Context-Aware Systems and Applications
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This special issue, with five papers extended from selected contributions to The 1st International Conference on Context-Aware Systems and Applications (ICCASA 2012) held in Ho Chi Minh City of Vietnam, will serve as a reference material for researchers, scientists, professionals and students in computer science and computer engineering as well as developers and practitioners in computing and networking systems design by providing them with state-of-the-art research findings and future opportunities and trends. These papers include some recent advances in context-awareness reflected in this special issue. In particular, the special issue covers various aspects of context-awareness as follows:
Paper 1 by Kaiyu Wan and Vangalur Alagar provides the current state of the art of Cyber-Physical Systems (CPS) security, identifies the issues surrounding secure control, and investigates the extent to which context information may be used to improve security and survivability of CPS.
Paper 2 by Phan Cong Vinh presents agent-based ubiquitous computing (AUC), a form of distributed computing, by which computational processes are executed concurrently by assigning each computational process to one of agents on a ubiquitous computing system (UCS). The overarching goal of AUC is to support the seamless integration of information and services. To this end, taking advantage of the categorical structures, this paper develops a firm formal approach to formalize the AUC for information and service integration.
Paper 3 by Angelo Furno and Eugenio Zimeo proposes a design approach based on a semantic model for context representation. It is an extension of the OWL-S ontology aimed at enriching the expressiveness of each section of a typical OWL-S semantic service description, by means of context conditions and adaptation rules. By having access to continuously updated context information, these descriptions can be exploited by a discovery/composition tool to automatically find the atomic or composite services that can be better-tuned to the requestor’s behaviors and to the particular situations of the surrounding environment.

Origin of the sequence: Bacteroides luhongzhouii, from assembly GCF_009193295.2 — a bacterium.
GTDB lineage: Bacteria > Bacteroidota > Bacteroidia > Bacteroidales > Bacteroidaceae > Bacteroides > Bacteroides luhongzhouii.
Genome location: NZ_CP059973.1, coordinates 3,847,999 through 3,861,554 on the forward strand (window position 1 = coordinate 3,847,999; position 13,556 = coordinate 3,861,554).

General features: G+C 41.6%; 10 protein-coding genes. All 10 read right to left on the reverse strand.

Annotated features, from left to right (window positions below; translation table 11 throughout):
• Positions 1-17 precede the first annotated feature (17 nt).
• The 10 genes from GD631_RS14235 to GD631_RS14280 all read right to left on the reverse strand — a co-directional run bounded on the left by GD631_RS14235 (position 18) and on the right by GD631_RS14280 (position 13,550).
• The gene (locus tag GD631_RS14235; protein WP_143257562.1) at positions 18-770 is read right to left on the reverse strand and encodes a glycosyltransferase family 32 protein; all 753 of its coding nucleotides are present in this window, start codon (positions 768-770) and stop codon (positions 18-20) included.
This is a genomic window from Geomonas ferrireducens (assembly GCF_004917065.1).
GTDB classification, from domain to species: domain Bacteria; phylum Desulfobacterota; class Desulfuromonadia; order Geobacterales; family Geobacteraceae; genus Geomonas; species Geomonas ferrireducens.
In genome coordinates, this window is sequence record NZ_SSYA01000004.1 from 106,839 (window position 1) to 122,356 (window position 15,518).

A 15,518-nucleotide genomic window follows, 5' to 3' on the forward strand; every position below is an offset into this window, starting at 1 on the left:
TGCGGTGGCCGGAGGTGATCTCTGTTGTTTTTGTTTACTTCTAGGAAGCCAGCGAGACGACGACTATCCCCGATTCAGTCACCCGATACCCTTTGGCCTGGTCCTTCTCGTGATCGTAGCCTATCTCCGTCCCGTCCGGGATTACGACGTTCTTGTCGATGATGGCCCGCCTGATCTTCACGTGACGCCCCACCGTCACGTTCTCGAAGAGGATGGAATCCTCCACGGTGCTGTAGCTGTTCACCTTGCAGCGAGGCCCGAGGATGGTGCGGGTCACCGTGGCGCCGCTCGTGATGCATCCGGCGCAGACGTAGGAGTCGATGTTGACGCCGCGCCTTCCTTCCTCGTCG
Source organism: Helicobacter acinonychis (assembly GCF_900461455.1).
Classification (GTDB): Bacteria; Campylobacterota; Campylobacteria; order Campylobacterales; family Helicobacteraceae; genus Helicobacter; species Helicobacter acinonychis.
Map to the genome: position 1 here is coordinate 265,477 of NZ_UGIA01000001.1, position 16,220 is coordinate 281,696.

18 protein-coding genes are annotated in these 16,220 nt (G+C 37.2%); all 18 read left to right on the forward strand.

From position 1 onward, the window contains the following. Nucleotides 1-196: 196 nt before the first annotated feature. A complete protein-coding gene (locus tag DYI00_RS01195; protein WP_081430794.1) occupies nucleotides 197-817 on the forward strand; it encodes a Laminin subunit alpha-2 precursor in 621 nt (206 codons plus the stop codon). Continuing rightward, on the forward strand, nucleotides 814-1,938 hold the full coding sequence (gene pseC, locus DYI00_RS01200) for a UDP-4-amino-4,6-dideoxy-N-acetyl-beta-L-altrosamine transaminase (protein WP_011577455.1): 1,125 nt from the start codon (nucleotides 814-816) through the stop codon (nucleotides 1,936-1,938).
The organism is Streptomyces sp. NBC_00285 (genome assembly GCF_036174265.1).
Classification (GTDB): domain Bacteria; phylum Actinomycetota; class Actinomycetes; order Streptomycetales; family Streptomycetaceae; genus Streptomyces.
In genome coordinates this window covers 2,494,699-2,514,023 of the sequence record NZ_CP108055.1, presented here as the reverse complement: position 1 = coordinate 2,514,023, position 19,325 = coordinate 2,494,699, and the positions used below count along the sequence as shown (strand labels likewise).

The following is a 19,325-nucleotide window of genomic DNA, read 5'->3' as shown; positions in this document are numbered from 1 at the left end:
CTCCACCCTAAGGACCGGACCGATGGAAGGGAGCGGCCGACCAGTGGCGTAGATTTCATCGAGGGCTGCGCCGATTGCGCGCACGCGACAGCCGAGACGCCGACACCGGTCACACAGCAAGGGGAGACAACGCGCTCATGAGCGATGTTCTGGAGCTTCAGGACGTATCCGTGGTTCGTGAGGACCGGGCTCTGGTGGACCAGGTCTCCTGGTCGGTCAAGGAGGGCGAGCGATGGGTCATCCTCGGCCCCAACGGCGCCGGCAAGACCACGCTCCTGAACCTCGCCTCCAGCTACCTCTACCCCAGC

Paper 4 by Nguyen Thanh Tung proposes two methods to optimize the lifetime of chain-based protocols using Integer Linear Programming (ILP) formulations. Also, a method to determine the bounds of the lifetime for any energy-efficient routing protocol is presented. Furthermore, previous researches assume that the base station position is randomly placed without optimization. In this paper, a non-convex optimization model is developed for solving the base station location optimization problem.
Paper 5 by Areerat Songwattana, Thanaruk Theeramunkong and Phan Cong Vinh presents a so-called Learning Based Replacement (LBR) algorithm, a hybrid approach towards an efficient replacement model for web caching by incorporating a machine learning technique (naive Bayes) into the Least Recently Used (LRU) replacement method to improve prediction of possibility that an existing page will be revised by a succeeding request, from access history in a web log.
We owe our deepest gratitude to Dr. Nguyen Manh Hung—Chairman and Rector of Nguyen Tat Thanh University in Vietnam for his useful support, especially to all the authors for their valuable contribution to this special issue and their great efforts, and also to the referees for ensuring the high quality of the material presented here. All of them are extremely professional and cooperative. We wish to express our thanks to the Editor-in-Chief, Prof. Imrich Chlamtac, for his important assistance with the process of assembling the special issue.